New Road Square of Kathmandu
New Road Square is the financial hub and busiest high street of Nepal. In the center stand the statue of ex prime minister Juddha Shumsher Rana. Within few steps of walk we will reach to Basantapur Darbar- the old Royal residence of Nepal. 360 view of Basantapur Durbar Square is available at https://www.360cities.net/image/kathmandu-durbar-square-basantapur-durbar-square-south.
From home appliance to latest gadget; from shirt to socks; it is also one of the favorite shopping destination for Nepalese. The first shopping mall Bishal Bazar [which we can see in this photo] gets over crowded during festival seasons.
The one and only and first fire station in capital [on left hand side of statue we can see 3 storages white building] lies within the square. To read more, visit http://en.wikipedia.org/wiki/New_Road_of_Kathmandu
During the Shah dynasty that followed, the Kathmandu Durbar Square saw a number of changes. Two of th...
Kathmandu Durbar Square or Hanumandhoka Durbar Square is the plaza in front of the old royal palace o...
The Svayambhunath Stupa is considered the most important Stupa in the Kathmandu Valley. The Stupa is ...
Nepal lies between India and China and it contains Mt. Everest, the tallest mountain in the world. The Himalayas here are pretty rugged terrain.
The first civilizations here date to 600 BC in the Kathmandu valley, where the capital is now located. According to Buddhist tenets, the Buddha was born here in 563 BC, incarnating as Prince Siddhartha Gautama and leading the world to enlightenment through liberation from suffering. Many small temples and shrines like this one exist for Buddhists to stop and offer prayers.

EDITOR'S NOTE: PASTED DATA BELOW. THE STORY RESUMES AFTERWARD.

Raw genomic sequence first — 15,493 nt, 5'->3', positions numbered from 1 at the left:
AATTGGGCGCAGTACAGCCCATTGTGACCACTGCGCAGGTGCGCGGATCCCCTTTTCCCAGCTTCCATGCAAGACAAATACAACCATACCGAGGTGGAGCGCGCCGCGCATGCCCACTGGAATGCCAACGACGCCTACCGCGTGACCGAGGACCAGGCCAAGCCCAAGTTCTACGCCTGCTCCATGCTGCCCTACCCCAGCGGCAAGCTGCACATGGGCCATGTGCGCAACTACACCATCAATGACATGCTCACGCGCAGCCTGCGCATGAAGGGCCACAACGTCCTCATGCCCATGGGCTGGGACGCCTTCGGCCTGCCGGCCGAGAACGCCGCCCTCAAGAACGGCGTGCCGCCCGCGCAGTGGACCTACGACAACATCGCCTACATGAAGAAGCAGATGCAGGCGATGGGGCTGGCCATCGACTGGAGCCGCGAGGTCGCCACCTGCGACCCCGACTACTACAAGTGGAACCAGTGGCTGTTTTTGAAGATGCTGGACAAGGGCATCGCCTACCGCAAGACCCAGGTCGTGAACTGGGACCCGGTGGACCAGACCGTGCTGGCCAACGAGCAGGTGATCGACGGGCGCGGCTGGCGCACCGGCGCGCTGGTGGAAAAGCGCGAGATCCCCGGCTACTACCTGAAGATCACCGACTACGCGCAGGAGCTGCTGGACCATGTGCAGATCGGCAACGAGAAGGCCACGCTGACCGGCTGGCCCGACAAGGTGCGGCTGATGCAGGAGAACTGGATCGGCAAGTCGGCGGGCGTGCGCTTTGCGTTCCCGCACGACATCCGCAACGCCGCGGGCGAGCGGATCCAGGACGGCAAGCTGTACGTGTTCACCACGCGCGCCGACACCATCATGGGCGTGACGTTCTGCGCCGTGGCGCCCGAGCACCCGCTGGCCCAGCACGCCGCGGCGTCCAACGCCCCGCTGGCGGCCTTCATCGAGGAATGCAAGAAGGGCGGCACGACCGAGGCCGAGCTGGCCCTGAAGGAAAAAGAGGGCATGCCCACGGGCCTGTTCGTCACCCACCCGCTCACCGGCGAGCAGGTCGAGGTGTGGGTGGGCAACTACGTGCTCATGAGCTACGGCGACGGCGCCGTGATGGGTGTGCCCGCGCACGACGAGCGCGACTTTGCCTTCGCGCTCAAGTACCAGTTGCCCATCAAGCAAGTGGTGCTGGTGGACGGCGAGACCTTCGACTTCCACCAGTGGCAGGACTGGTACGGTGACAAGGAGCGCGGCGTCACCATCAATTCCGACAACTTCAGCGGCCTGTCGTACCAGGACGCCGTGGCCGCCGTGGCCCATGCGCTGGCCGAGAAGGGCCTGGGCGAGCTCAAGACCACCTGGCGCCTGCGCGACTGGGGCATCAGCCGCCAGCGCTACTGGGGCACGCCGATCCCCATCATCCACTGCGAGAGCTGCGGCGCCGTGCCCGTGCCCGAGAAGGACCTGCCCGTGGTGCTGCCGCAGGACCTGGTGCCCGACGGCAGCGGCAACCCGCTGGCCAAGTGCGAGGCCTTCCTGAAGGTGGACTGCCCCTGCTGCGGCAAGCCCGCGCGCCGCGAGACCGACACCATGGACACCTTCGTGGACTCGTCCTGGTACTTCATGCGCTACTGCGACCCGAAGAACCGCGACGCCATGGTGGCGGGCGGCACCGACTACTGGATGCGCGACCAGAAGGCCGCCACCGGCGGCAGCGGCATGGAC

Early support of Buddhism gradually gave way to Hinduism and today Nepal is the world's only Hindu monarchy. The kingdom of Nepal was united in 1768 by King Prithvi Narayan Shah, who fled the Moghul invasions of India. Soon after that there was a period of conflict with the British East India Company leading to a treaty recognizing the independence of Nepal -- in 1923!
After WWII Nepal was ruled by monarchy but it arrived at the 1990's split by an official ban on political parties. Intense protest by the pro-democracy movement and the Maoist guerrilla Communist movement led to free elections in 1991, only to be followed by violence between the Nepalese government and Maoist guerillas.
Since the turn of the millennium there have been several important steps taken in the peace process, including a new Constitution for Nepal and a cease fire agreement with the rebels. A compromise government was achieved whereby a Maoist was elected prime minister without his taking control of the armed forces of the country.
At the time of this writing it has been one week since the compromise government has collapsed. We offer our hopes that the citizens and government of this beautiful country will come to a peaceful agreement soon.
Text by Steve Smith.